Lineker in 2009
|Full name||Gary Winston Lineker|
|Date of birth||30 November 1960|
|Place of birth||Leicester, England|
|Height||1.77 m (5 ft 9 1⁄2 in)|
|1992–1994||Nagoya Grampus Eight||18||(4)|
|* Senior club appearances and goals counted for the domestic league only.
† Appearances (Goals).
Gary Winston Lineker, OBE (born 30 November 1960) is an English former footballer, who played as a striker. After retiring, he became a sports broadcaster and has worked for the BBC, Al Jazeera Sports and Eredivisie Live. He holds England's record for goals scored in FIFA World Cup finals, with ten.
Lineker began his football career at Leicester City. Despite failing to score in his first ten games, he finished as the First Division's joint top goalscorer in 1984–85. He then moved to League Champions Everton where he developed as a clinical finisher, scoring 30 goals in 41 games. His first team honours came at Barcelona, where he won the Copa del Rey in 1988 and the European Cup Winners' Cup in 1989. He returned to England in 1989, joining Tottenham Hotspur, and over three seasons he scored 67 goals in 105 games and won the FA Cup. Lineker's final club was Nagoya Grampus Eight and he retired in 1994 after two seasons at the Japanese side.
Lineker made his England debut in 1984, earning 80 caps and scoring 48 goals over an 8-year international career, finishing as England's all-time second highest scorer behind Bobby Charlton. His international goals-to-games ratio remains one of the best for the country and he is regarded as one of the all-time best English strikers. He was top scorer in the 1986 World Cup and received the Golden Boot, the only time an Englishman has achieved this feat. He is also the only player to have won the English golden boot with 3 different clubs (Leicester City, Everton and Tottenham Hotspur).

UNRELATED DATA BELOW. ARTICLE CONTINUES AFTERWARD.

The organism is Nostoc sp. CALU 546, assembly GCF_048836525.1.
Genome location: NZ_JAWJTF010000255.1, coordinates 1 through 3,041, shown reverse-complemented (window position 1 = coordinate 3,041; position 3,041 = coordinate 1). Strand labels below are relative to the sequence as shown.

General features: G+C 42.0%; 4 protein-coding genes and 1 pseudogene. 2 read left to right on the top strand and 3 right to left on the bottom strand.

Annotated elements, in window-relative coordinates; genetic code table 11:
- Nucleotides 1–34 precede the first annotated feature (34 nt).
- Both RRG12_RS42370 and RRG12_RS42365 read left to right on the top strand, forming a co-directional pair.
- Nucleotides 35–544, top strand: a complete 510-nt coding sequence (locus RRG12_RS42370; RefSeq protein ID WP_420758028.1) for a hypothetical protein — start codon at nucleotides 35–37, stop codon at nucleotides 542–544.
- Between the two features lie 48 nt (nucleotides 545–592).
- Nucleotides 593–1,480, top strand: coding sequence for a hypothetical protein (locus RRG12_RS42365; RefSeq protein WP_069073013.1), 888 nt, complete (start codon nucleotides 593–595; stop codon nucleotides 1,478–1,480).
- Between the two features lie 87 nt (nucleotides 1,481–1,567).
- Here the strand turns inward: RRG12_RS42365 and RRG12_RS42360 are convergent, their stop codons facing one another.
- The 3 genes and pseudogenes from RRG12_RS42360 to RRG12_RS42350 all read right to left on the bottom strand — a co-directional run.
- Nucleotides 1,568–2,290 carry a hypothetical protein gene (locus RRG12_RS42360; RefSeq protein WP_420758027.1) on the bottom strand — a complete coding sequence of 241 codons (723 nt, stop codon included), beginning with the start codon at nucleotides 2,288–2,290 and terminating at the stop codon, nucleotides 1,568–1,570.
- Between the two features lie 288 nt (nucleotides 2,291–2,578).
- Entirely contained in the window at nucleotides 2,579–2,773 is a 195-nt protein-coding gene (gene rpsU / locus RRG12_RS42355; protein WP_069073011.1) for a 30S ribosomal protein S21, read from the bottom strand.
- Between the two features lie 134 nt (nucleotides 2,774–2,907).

Even though he enjoyed a long career, Lineker was never cautioned by a referee for foul play; never once receiving a yellow or red card. As a result of this accomplishment he was honoured in 1990 with the FIFA Fair Play Award. In a senior career which spanned 16 years and 567 competitive games, Lineker scored a total of 282 goals at club level. Added to the 48 goals he scored in internationals, he managed a total of 330 goals.
After his retirement from football he was inducted into the English Football Hall of Fame. He moved into broadcasting, working at the BBC, firstly as a pundit on Match of the Day, before he went on to present the flagship show. Lineker also worked on other programmes at the BBC. He led a consortium that invested in his old club Leicester, saving it from bankruptcy, and was appointed honorary vice-president.
- 1 Early life
- 2 Club career
- 3 International career
- 4 Media career
- 5 Personal life
- 6 Career statistics
- 7 Honours
- 8 References
- 9 External links
Lineker was born in Leicester, the son of Margaret P. (Abbs) and Barry Lineker. His middle name came from Winston Churchill, with whom he shares his birthday. He has one younger brother, Wayne who is two years his junior. Lineker's father was a greengrocer, as was his grandfather William and great-grandfather, George, in Leicester and he grew up with his family in the city, playing football with his brother Wayne.